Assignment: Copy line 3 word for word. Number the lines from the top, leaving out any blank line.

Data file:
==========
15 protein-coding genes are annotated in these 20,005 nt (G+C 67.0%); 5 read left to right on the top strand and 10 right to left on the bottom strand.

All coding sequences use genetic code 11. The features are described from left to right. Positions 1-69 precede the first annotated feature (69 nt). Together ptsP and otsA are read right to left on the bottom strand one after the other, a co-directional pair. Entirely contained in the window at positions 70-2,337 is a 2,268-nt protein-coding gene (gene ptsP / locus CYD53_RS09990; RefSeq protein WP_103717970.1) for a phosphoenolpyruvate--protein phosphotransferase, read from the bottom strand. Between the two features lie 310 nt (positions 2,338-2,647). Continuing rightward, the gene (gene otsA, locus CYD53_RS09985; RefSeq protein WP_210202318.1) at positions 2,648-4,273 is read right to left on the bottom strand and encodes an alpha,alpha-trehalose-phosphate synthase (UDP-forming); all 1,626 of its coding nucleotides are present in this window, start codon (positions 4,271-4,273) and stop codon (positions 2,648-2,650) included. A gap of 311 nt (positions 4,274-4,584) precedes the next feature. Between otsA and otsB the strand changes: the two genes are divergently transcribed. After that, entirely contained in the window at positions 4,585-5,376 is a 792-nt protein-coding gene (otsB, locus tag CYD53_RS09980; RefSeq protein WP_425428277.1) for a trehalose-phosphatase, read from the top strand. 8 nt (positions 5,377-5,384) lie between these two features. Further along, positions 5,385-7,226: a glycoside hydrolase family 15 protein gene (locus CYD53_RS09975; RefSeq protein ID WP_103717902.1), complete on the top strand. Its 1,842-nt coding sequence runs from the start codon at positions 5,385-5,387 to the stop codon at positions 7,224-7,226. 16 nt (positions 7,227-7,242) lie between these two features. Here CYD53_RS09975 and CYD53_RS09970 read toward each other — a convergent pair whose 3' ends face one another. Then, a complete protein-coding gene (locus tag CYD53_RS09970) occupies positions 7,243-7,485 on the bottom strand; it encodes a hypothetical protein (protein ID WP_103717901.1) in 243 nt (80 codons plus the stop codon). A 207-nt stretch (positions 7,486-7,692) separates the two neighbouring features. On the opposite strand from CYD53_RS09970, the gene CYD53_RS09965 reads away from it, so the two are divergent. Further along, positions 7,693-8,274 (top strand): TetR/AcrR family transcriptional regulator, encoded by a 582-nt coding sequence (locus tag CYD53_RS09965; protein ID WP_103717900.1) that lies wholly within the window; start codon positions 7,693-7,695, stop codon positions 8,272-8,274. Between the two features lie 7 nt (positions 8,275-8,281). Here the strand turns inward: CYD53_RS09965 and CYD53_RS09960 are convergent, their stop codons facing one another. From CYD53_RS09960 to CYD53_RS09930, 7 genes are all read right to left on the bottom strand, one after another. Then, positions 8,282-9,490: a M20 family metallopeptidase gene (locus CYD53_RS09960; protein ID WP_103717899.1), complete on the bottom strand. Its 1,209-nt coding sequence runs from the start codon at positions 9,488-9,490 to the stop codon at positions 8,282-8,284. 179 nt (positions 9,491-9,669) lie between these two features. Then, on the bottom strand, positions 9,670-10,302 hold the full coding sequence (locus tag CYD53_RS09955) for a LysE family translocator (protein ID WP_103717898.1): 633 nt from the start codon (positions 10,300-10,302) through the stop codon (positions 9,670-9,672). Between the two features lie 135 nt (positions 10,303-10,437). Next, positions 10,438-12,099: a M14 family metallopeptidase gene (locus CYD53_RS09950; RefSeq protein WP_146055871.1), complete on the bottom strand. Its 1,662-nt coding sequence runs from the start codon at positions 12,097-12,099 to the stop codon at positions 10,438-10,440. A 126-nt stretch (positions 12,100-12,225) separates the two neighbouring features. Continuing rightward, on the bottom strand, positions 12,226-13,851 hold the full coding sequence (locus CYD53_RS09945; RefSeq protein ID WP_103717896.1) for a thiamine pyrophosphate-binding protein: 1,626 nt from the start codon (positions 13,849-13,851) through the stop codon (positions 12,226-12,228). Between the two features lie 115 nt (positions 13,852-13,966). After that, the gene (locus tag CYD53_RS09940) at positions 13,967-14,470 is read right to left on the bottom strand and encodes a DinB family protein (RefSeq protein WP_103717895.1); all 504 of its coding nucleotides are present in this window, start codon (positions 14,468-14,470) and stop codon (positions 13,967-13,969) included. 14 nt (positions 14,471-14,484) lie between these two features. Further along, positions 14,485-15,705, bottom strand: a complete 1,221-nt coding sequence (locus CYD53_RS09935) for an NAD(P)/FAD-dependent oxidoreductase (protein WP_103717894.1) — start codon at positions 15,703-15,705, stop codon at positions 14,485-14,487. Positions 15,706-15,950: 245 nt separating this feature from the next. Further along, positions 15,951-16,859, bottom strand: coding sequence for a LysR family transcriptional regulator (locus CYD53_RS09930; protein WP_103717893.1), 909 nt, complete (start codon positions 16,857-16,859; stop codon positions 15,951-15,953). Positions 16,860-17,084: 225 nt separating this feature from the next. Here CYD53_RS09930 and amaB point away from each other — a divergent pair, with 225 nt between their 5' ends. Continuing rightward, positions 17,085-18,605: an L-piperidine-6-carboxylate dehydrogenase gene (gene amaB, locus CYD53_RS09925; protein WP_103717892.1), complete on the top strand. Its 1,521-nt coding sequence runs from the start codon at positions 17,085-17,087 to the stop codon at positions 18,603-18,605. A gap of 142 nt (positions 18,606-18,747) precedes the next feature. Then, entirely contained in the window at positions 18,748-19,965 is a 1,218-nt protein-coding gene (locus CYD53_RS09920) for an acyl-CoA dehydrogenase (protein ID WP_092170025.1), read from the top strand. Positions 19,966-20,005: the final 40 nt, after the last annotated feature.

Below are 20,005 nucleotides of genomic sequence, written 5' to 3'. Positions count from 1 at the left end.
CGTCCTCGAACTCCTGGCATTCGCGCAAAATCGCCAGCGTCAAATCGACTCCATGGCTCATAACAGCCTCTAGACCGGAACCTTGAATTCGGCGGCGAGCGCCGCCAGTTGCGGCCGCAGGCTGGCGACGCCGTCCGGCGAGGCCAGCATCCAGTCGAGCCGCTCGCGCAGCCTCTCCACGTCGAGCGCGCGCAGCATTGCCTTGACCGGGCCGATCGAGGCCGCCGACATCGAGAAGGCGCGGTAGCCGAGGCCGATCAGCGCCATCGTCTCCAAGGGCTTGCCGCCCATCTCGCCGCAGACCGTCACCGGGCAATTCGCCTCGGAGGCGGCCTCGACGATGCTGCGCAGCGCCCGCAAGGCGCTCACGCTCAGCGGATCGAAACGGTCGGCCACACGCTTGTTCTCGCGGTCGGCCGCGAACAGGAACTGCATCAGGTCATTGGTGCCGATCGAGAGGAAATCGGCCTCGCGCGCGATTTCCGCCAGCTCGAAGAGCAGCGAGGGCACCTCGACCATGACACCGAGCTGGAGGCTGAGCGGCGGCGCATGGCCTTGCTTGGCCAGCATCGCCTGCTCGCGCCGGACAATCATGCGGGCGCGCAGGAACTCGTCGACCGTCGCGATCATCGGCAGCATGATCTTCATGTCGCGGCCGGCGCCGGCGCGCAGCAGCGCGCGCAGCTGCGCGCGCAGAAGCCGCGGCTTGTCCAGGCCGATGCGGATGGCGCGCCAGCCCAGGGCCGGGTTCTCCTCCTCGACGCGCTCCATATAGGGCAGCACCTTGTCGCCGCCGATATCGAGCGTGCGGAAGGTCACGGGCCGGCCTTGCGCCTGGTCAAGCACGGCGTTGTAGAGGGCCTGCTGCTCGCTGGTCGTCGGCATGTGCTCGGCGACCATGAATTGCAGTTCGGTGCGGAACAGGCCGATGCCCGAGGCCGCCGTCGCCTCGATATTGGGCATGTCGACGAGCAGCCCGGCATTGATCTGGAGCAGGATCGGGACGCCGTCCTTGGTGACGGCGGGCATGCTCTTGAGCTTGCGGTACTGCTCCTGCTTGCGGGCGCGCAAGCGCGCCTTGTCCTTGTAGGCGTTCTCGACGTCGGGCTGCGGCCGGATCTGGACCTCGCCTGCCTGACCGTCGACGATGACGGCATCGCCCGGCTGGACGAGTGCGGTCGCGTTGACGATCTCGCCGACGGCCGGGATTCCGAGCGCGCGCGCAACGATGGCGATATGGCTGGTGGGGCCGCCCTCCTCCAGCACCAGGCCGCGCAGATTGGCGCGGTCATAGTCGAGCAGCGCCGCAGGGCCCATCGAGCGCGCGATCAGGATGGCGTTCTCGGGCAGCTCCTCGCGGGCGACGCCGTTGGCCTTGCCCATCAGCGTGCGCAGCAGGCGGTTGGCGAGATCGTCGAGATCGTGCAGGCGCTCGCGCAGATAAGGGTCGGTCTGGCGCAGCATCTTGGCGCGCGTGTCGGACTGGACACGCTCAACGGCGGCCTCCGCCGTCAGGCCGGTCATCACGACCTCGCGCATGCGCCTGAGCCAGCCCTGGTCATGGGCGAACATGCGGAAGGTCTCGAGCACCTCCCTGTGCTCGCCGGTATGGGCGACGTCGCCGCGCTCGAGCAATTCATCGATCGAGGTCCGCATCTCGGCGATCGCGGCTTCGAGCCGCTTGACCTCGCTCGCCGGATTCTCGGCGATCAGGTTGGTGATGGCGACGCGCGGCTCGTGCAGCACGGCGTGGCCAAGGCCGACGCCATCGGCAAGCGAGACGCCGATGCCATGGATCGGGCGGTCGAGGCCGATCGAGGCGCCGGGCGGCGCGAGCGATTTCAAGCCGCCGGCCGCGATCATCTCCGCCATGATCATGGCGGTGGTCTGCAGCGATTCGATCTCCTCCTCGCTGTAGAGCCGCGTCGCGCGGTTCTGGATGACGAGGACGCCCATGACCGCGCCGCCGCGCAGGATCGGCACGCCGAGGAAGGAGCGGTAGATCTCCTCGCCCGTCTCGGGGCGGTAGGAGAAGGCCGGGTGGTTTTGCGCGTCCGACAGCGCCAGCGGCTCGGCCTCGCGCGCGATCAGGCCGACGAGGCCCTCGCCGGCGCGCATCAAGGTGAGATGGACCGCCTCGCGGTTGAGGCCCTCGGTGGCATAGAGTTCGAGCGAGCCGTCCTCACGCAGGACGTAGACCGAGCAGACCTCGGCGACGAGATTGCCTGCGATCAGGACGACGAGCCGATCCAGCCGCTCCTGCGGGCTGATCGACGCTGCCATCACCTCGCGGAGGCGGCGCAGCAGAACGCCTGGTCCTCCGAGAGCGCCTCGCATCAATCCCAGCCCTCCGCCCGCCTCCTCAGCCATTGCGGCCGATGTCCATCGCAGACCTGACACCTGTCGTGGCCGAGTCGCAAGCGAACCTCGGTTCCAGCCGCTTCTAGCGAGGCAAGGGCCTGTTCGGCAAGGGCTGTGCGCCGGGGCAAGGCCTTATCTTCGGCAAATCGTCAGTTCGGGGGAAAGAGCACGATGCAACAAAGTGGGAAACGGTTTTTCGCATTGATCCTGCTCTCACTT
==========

Below are 20,005 nucleotides of genomic sequence, written 5' to 3'. Positions count from 1 at the left end.